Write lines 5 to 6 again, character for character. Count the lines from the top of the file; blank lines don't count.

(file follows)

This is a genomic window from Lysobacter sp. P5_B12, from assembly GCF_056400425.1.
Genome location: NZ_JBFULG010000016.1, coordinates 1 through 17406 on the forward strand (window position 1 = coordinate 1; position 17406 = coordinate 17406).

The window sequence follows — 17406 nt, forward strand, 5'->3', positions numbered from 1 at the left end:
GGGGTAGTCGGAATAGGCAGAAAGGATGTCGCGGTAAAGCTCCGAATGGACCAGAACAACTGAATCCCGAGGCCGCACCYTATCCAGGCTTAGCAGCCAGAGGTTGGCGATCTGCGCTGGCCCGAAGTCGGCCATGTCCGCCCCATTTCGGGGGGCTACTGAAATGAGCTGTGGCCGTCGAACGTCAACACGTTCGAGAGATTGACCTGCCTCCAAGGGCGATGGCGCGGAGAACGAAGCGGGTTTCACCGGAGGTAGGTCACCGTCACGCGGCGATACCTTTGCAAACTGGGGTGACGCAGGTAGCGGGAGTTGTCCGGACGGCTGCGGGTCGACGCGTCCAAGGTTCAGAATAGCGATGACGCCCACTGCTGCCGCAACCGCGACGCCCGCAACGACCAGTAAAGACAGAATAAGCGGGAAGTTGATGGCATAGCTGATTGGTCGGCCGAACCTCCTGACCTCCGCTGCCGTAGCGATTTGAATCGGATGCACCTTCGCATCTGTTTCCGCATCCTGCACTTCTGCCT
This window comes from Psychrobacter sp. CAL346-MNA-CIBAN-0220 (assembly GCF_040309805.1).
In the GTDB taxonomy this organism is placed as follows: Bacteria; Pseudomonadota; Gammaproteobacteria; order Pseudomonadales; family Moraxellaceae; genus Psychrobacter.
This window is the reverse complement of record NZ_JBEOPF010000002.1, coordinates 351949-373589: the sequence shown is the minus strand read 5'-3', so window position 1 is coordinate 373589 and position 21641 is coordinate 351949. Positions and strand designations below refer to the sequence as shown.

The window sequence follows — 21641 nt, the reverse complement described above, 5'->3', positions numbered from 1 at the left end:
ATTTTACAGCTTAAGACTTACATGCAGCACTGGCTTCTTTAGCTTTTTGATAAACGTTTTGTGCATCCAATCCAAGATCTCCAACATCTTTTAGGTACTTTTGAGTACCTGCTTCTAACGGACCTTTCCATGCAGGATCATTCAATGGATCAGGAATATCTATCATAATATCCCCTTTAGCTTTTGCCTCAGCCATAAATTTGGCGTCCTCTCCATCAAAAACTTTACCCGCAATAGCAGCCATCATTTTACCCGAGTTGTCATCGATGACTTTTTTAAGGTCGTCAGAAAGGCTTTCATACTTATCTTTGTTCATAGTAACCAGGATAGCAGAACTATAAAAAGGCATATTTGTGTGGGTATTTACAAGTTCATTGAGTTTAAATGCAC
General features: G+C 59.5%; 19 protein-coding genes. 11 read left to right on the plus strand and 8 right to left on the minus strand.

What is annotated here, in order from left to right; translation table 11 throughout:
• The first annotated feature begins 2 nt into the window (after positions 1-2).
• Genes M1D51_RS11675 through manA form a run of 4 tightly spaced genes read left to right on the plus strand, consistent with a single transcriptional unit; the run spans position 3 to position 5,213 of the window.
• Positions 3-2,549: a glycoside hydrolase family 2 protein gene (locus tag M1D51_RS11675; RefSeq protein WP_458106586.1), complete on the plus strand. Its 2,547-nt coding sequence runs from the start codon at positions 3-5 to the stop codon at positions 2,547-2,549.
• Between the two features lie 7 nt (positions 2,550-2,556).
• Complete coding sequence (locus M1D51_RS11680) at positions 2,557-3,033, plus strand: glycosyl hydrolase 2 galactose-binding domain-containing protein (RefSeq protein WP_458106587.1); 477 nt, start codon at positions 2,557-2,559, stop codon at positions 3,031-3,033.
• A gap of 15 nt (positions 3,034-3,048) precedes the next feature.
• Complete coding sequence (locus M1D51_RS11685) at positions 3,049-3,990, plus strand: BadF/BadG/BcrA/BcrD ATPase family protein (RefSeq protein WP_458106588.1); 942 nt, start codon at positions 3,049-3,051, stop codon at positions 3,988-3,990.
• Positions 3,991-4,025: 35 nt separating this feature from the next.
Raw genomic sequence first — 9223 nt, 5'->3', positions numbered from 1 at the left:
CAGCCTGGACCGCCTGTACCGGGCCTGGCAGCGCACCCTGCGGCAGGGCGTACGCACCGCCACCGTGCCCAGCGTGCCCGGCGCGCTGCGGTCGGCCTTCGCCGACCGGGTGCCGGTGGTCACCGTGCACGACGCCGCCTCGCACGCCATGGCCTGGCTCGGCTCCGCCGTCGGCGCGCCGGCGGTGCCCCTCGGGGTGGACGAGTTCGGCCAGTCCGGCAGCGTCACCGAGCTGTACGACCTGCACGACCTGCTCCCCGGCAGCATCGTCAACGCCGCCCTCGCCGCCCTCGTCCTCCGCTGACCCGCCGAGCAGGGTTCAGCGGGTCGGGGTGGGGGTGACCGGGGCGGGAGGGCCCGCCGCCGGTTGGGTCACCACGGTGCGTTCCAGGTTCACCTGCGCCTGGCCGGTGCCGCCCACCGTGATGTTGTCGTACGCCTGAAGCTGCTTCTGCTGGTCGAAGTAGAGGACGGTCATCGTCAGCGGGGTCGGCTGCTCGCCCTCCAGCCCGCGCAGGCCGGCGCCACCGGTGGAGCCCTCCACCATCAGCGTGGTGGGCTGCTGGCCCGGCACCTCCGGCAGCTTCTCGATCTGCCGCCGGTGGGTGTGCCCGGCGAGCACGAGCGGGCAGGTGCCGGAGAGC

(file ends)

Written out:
This window comes from Psychrobacter sp. CAL346-MNA-CIBAN-0220 (assembly GCF_040309805.1).
In the GTDB taxonomy this organism is placed as follows: Bacteria; Pseudomonadota; Gammaproteobacteria; order Pseudomonadales; family Moraxellaceae; genus Psychrobacter.